Crisis situation in Somalia – December 2008
There is a humanitarian catastrophe engulfing Somalia. Almost half of the country’s population – or 3.25 million people – are now in need of emergency aid. This represents a 77% increase since the start of 2008.
Aid agencies are able to provide only a fraction of the assistance needed by the millions of people in crisis inside Somalia because of extreme violence and the increasing targeting of aid workers. More than 30 aid workers were killed in 2008 while trying to carry out their work in Somalia.
All parties to the conflict have been accused of committing war crimes in Somalia – and it is ordinary civilians who continue to bear the brunt of these atrocities. All parties to the conflict must respect international humanitarian law and stop the killing of innocent civilians immediately.
There are four main factors driving the humanitarian crisis in Somalia:
- Drought and flooding: In Central Somalia, a severe drought is deepening and spreading and has led to below normal harvests for many years as many crucial crops have failed to grow. This has left many rural communities without the livelihoods upon which they depend. In Southern Somalia, there has been flooding along the two main rivers causing many people to have to flee their homes and ruining the crops they had planted.
- Hyperinflation: Food and non-food prices in Somalia are at record high levels – leaving many urban and rural communities struggling to buy the basic items they need for survival like food, water and shelter. Some items have increased in price by as much as 1600% while the poorest of the poor in Mogadishu are surviving on as little as $1.70 a month.
- Insecurity: The UN has described the current level of insecurity in Somalia as the worst the country has seen since the early 1990s. Ordinary Somalis continue to be caught in the crossfire as warring parties fight for control of strategic areas. Since the beginning of 2008, it is estimated that at least 9,000 civilians have died as a result of the war in Somalia. All parties to the conflict have been accused of committing war crimes.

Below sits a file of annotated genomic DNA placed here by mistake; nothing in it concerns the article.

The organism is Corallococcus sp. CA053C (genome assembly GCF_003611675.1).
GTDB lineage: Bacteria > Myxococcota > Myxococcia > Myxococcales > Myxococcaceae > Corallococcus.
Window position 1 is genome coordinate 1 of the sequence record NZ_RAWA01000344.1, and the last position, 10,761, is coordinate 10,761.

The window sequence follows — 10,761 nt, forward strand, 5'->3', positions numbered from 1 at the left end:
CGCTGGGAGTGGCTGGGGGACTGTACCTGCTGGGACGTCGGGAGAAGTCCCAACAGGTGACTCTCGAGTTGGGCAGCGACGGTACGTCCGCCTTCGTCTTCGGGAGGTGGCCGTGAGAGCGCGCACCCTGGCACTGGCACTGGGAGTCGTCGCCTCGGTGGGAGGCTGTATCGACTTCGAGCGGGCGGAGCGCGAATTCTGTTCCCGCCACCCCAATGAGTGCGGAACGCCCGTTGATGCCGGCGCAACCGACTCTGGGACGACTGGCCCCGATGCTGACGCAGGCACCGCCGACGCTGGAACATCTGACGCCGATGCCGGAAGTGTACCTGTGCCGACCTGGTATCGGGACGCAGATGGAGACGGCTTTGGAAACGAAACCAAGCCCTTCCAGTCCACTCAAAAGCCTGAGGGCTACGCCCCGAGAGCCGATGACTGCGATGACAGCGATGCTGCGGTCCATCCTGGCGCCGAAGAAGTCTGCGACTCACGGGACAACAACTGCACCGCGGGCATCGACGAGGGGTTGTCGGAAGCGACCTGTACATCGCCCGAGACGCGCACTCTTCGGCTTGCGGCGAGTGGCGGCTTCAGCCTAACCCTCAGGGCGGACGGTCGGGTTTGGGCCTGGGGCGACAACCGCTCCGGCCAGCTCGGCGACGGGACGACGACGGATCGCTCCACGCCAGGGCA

- Severely limited access: Access by aid agencies like Oxfam International to those in desperate need is severely limited because of extreme insecurity and increasing attacks on aid workers. Somalia is considered one of the most dangerous places in the world to be an aid worker; this year alone, more that 30 aid workers have been killed in Somalia (most of them Somali) and more than 20 have been abducted. Currently, agencies like Oxfam International are doing what they can, but not what they want, in their attempts to tackle the humanitarian crisis that is spiraling out of control.
Oxfam is there
Despite these difficulties, Oxfam International is working with local Somali partner organizations to provide vital assistance to more than half a million vulnerable people across Somalia.
Hot meals to vulnerable people in Mogadishu
Working with several partners, Oxfam International supports a ‘wet-feeding’ program in Mogadishu that provides over 60,000 hot meals a day to people left in Somalia’s capital. In just under one year, the program has provided over 14 million meals to those left in the city – the poorest of the poor who do not have the means to flee the daily violence.
Providing water and sanitation services to one of the largest displaced people’s camps in Africa
We are supporting the provision of water to 200,000 displaced people living in dire conditions in Afgooye, just outside of the capital Mogadishu. Working with local partners, Oxfam has assisted the local community with the provision of safe drinking water, constructed latrines and educated the local community about safe hygiene.
Rebuilding livelihoods in central Somalia
In central Somalia, Oxfam has been working with two local partners to rebuild the livelihoods of vulnerable people who have lost everything as a result of the crisis in their country. Oxfam has been providing people with tools and seeds to support agricultural work and providing cash relief to the most vulnerable people including women and children.
Working in drought affected areas in Somaliland
Oxfam has worked with 70,000 pastoralists in 30 pastoral communities to address the fundamental causes of pastoral poverty and vulnerability in Somaliland. We are working with pastoral communities to alleviate some of the practical problems that they face such as a lack of water, healthcare and education.
Building the capacity of Somali NGOs
Oxfam invests in a unique project training local NGOs across Somalia to be able to respond to threats to their communities including drought, conflict/violence and flooding. Oxfam has trained 25 local Somali organizations in a wide range of skills in emergencies including global standards in emergency response, early warning systems, conflict sensitivity, gender awareness, lobbying and media.